BREXIT graphs then and now

Short post showing graphically what the national survey of 944 respondents (quota sampled) gives in terms of model predictions of the vote.


Red is the cumulative vote likelihood amongst the actual voters in last year’s EU referendum, blue is that for those who claimed they’d vote in a hypothetical April 2017 rerun – including up to 5 million additional voters (nationally) splitting 3.5 million REMAIN – with weightings to reflect likely turnout based on attitudes.


The effects are quite easy to see. Though the model slightly over-predicts the LEAVE vote when looking at the national distribution, the mean probability matches the observed split in last year’s vote. Thus the movement in the curves is of most interest – particularly:

  • Where it crosses the 50% chance of voting LEAVE line – above that a respondent is increasingly like to vote LEAVE
  • How the huge net extra REMAIN block heavily shifts it downwards for people up to around 60% – which led to my prediction of a REMAIN win of 51% nationally and in the East Midlands
  • How the East Midlands presents a real problem for Labour MPs there. The ‘top 45%’ of voters have LEAVE vote likelihoods greater than around 70% and in essence there are two curves here – for REMAINers (the bottom 0 to 45%) and HARD BREXITeers (the top 55% to 100%). There’s quite a steep gradient in the middle 10% reflecting sensitivity in their vote (partly driven by lower turnout, as you might expect, if you’re quite unsure of your how to weight your competing attitudes to form a single vote).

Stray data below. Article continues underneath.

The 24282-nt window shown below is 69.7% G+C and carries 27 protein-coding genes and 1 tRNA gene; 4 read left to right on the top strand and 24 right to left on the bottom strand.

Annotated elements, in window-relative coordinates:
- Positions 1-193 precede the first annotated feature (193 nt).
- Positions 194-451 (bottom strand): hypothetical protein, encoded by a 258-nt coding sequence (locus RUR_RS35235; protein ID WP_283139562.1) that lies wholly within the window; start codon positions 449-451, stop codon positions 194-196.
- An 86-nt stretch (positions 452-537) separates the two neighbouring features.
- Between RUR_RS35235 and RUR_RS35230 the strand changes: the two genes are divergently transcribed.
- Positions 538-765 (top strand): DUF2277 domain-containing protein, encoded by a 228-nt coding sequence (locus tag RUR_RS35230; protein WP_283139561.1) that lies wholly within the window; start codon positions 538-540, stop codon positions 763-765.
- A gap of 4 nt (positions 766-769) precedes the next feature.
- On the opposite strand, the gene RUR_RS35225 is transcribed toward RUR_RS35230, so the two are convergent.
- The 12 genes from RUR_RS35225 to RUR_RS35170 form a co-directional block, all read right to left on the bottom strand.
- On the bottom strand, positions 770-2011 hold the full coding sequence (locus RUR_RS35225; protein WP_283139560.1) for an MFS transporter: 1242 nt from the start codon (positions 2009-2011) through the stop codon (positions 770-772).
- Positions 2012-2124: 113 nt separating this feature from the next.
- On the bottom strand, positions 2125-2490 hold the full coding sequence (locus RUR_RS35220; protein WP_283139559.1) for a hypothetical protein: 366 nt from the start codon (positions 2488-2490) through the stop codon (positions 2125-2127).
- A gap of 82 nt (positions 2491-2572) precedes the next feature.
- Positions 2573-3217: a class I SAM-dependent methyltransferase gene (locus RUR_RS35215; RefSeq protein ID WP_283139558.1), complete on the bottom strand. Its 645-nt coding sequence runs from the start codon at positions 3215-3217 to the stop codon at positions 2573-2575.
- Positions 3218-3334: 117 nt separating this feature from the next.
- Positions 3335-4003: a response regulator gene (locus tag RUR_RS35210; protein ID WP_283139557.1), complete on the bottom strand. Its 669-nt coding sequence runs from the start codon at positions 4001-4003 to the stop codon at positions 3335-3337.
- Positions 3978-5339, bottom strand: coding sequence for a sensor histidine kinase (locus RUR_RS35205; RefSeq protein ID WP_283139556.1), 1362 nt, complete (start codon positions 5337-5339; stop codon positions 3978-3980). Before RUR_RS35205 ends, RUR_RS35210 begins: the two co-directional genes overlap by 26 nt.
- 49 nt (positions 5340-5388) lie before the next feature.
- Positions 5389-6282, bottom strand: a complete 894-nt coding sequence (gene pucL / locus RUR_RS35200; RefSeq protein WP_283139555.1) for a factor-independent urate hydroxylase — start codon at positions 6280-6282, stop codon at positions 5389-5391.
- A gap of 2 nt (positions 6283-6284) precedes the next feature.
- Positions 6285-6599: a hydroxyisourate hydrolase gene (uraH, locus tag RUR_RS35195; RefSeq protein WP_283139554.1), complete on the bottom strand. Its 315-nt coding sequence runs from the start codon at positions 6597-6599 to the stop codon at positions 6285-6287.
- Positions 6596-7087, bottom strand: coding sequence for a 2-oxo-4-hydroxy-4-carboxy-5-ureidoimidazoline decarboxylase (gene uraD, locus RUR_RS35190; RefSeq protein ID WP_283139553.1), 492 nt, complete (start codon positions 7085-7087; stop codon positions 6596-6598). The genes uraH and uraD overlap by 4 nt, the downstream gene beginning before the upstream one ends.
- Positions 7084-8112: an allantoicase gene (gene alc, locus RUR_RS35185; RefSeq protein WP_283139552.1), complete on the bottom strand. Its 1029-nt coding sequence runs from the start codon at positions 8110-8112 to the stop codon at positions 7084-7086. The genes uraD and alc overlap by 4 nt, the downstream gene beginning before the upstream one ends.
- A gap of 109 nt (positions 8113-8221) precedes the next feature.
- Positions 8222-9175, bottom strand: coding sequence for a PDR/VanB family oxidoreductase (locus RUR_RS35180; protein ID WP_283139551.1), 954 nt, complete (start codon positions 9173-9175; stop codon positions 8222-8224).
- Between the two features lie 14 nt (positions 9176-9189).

The ‘extra’ voters in the East Midlands causing the shift in the blue line actually came primarily from

  • Previous non voters in the 2015 general election
  • REMAIN Conservatives – in the East Midlands among those who voted Labour in 2015 there is a LEAVE majority, whilst among those who voted Conservative there is a REMAIN majority (though that reflects, in part, that a bunch of LEAVErs defected to UKIP in 2015, but they didn’t vote again in the 2017 GE and anecdotal evidence given to me suggests they voted LABOUR due to disgust at the Tory campaign and a deliberate downplaying of BREXIT by Labour candidates in the East Midlands. The Tory leaflets round here certainly were more nationalist than I’d seen in years. The Conservative vote in Gedling (and Broxtowe where Anna Soubry – REMAIN ‘character extraordinaire’ – clung on, just) is quite ‘Tory Wet’ in nature.

The East Midlands is highly polarised and Labour 2015 voters continue to lean heavily toward HARD BREXIT – see how closely the red and blue lines are at the top. Labour MPs are therefore understandably twitchy about Labour’s National ‘fudging’ of Europe (as the Guardian reported) – and which I noted, was necessary for Corbyn to get the young REMAIN people on board. But it’s a whole different kettle of fish round here, and my local Labour MP (who I spoke to yesterday) immediately recognised the ‘Mansfield effect’ in the top part of the graph – where a heavily BREXIT Labour ultra-safe seat went Conservative for the first time ever when the Conservative hard line in the general election campaign and ‘too REMAIN’ a local Labour campaign caused a direct swing from Labour to Conservative. Interesting times.